Early Movers: TIF, HLF, MSFT & More
Check out which companies are making headlines before the bell on Thursday:
Tiffany - The luxury goods retailer said its holiday season same-store sales were unchanged from the year before period, below its own expectations. It also said its fiscal-year earnings will be towards the low end of its prior range of $3.20 to $3.40 per share, compared to Street estimates of $3.26 a share.
Herbalife - The company will meet with investors today to rebut charges by hedge fund manager Bill Ackman that the company is a pyramid scheme. Separately, the New York Post reported that investors Carl Icahn has purchased shares.
Microsoft - The stock has been downgraded to "equal-weight" from "overweight at Morgan Stanley, which cited disappointment with Windows 8, among other factors.
(Read More: Microsoft Says 60 Million Windows 8 Licenses Sold)
Amazon.com - The online retailer has been named Deutsche Bank's "favorite large-cap e-commerce name." Deutsche Bank sees the potential for Amazon to increase revenue by 10 times over the next several years, and margin expansion as soon as this quarter.
St. Jude Medical - The medical products maker raised its current-quarter earnings per share outlook to $0.90 to $0.92 per share, compared to Street estimates of $0.87 a share. The company credits solid sales and the positive effects of cost-cutting.
JPMorgan Chase - JPMorgan will take a $700 million charge against fourth-quarter profit for its portion of a federal mortgage foreclosure settlement. As part of that deal, the bank will pay $753 million into a fund to reimburse affected borrowers.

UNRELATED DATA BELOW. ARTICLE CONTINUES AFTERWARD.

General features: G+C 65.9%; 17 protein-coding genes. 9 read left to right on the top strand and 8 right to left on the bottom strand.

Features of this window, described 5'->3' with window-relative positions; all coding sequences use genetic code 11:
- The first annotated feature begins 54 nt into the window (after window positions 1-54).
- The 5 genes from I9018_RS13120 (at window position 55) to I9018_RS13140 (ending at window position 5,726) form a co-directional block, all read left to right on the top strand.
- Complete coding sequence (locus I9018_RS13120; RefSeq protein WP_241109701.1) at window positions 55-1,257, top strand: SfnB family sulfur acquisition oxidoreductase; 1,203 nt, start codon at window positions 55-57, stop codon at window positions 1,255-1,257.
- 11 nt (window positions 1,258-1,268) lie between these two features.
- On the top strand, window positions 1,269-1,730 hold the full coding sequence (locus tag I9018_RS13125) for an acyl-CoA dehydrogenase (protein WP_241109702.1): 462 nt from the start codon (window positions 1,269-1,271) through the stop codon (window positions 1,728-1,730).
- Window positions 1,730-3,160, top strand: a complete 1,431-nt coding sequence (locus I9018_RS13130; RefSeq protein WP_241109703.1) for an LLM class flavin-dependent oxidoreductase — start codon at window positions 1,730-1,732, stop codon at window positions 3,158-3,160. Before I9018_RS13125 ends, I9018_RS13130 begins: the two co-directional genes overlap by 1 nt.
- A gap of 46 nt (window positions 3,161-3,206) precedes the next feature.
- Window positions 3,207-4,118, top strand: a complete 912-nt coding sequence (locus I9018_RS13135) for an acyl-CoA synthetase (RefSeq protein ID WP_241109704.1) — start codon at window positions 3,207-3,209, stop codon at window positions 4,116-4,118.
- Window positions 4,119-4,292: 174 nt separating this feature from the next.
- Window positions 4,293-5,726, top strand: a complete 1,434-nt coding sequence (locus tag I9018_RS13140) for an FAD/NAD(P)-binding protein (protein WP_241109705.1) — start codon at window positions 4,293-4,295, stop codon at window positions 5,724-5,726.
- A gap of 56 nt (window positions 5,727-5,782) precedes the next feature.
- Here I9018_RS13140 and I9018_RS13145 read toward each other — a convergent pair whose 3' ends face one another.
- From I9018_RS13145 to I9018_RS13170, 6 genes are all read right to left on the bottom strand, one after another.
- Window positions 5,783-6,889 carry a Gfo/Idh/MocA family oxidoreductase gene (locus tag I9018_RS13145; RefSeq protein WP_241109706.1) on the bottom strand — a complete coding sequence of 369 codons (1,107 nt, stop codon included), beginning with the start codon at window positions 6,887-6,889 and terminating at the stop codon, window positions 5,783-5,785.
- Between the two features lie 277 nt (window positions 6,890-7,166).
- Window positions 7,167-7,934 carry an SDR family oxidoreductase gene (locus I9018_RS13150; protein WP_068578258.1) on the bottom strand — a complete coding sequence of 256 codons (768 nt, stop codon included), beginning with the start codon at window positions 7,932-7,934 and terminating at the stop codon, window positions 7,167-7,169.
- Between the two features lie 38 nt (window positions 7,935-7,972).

Apple - CEO Tim Cook met with the chairman of top China wireless carrier China Mobile in Shanghai, to discuss what the company calls "matters of cooperation." No details were given, but the meeting is raising hopes that Apple may finally strike an iPhone carriage deal with China Mobile.
ArcelorMittal - The company was able to raise $4 billion in a stock and convertible note offering, despite its "junk" level credit rating. The steelmaker had expected to raise $3.5 billion in the offering, which is intended to pare down the company's debt.
Deutsche Bank - The bank made about $654 million in profits from bets on Libor and other global interest rates in 2008, according to The Wall Street Journal. That comes amid the ongoing Libor-rigging probe that's already resulted in settlements with Barclays and UBS.
(Read More: UBS Says Cleaning Up Its Act After Libor 'Shocker')
Altria - Stifel Nicolaus has upgraded the stock to "buy" from "hold," citing a solid business outlook and a recent pullback for the stock's price.
(Read More: See CNBC's Market Insider Blog)
—By CNBC's Peter Schacknow
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